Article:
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Singapore Employs AI for Biomarkers for Mental Disorders

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Scientists at Nanyang Technological University Singapore (NTU Singapore) found out that Artificial intelligence (AI) has the potential to locate the biomarkers of mental diseases hidden among complicated profiles of genetic markers and behavioural indications due to its efficiency in processing and deriving insights from vast datasets.

The use of technology may also be able to forecast whether a patient’s mental disability will get worse over time and contribute to the development of individualised treatment plans that are specific to each patient’s needs.

One of the areas of concentration of NTU Singapore’s newly established Centre for Biomedical Informatics is utilising the capabilities of AI and data science to aid in the prediction of mental health disorders.

The New Zealand-Singapore Data Science Research Programme, a partnership between NTU Singapore, the Institute of Mental Health (IMH) in Singapore, and Auckland University of Technology (AUT), is one of the initiatives the centre is working on to aid in the prediction of schizophrenia in young people. The programme is creating machine-learning computational models that identify biomarkers related to the emergence of schizophrenia symptoms.

The scientists want to determine how these factors relate to one another by combining all this information into a single model. According to NTU Singapore’s Asst Prof Wilson Goh, correlations between gene expression and metabolic data have been identified thanks to AI programmes that analyse massive datasets. Physicians may be able to spot early signs of schizophrenia and treat the condition before the patient’s quality of life declines by taking a closer look at additional data dimensions.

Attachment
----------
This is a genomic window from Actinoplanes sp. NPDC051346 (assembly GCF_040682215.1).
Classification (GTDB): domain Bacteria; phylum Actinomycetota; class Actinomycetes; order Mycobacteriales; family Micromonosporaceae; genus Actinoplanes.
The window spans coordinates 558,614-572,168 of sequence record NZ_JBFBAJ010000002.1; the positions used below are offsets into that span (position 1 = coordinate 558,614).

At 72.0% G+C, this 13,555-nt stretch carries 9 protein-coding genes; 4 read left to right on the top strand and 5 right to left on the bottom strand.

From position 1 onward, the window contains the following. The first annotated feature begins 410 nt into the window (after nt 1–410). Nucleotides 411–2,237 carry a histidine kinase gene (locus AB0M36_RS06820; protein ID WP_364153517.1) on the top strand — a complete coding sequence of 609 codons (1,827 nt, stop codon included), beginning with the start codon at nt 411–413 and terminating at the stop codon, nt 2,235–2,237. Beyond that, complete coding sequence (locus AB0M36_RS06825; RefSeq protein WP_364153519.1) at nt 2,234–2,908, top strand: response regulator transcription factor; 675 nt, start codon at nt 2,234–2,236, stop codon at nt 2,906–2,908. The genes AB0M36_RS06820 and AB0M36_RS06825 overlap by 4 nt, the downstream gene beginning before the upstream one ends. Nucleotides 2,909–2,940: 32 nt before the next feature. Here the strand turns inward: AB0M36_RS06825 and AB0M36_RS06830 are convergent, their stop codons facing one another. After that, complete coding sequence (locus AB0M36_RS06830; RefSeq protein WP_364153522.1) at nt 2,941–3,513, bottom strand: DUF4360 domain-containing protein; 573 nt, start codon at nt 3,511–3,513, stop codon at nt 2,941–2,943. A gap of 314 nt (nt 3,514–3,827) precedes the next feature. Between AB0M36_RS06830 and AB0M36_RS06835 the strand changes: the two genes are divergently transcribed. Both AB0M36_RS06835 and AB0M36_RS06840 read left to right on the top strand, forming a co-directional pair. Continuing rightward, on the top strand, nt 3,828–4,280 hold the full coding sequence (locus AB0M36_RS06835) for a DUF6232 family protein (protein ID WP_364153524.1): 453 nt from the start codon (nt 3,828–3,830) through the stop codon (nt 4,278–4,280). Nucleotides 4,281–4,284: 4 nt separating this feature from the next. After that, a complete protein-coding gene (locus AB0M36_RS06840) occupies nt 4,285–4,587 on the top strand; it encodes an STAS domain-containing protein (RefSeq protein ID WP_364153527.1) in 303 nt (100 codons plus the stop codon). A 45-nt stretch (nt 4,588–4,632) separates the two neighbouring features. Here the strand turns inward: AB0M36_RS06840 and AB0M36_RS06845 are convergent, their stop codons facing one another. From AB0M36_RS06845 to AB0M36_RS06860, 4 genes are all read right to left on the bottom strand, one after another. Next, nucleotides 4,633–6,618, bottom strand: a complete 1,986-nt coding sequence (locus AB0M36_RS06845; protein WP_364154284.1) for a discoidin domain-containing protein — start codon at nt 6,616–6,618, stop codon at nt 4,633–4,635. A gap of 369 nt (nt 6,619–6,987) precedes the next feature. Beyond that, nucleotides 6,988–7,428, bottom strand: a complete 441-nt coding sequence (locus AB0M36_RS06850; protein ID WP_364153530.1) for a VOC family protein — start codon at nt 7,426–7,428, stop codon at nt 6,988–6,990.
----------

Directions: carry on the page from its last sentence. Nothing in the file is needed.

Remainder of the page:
In contrast to schizophrenia, dementia is a brain disorder that mostly affects the elderly. Advanced dementia patients have memory loss, impaired judgement, and confusion, which make daily tasks more difficult.

The Dementia Research Centre (Singapore) at NTU Singapore is creating AI-powered solutions to detect and postpone the advancement of the disease to address the rising instances of dementia in ageing populations in Asia and around the world.

One of the projects at the centre is the Biomarker and Cognitive Impairment Study (BioCIS), a five-year study to understand what happens to the brain at the early stages of dementia. It works with local hospitals to recruit 1,500 patients from all ethnicities who have a mild cognitive impairment, the earliest stage of dementia.

By analysing structural attributes of the brain from brain scans, evaluating brain activity with functional magnetic resonance imaging, and looking for protein biomarkers in the blood, BioCIS aims to find biomarkers linked to cognitive impairment.

Moreover, a non-invasive AI tool that may help in the early detection of depression, a common mood condition that can strike at any age, has also been developed by NTU Singapore. Depression, which can be triggered by distressing life events, affects millions of individuals. People with depression commonly experience mood swings that cause them to withdraw from society, and over half of cases go undiagnosed and untreated.

The NTU Singapore team has created AI software that analyses data from fitness trackers to find digital biomarkers of depression and forecast a person’s risk of acquiring it. This technology benefits from the growing acceptance of wearable activity trackers.

The data allowed the researchers to link specific patterns in the fitness tracking behaviours of the participants to depressive symptoms like helplessness and hopelessness, a loss of interest in routine tasks, and changes in food or weight.

The computer could successfully identify those people with a high risk of depression and those without risk of depression with an accuracy of 80 per cent in tests using data from depressed and healthy participants.

To assist individuals, researchers, mental health professionals, and policymakers in enhancing mental wellbeing, researchers believe that Ycogni might be combined with Smart Buildings or Smart Cities efforts.


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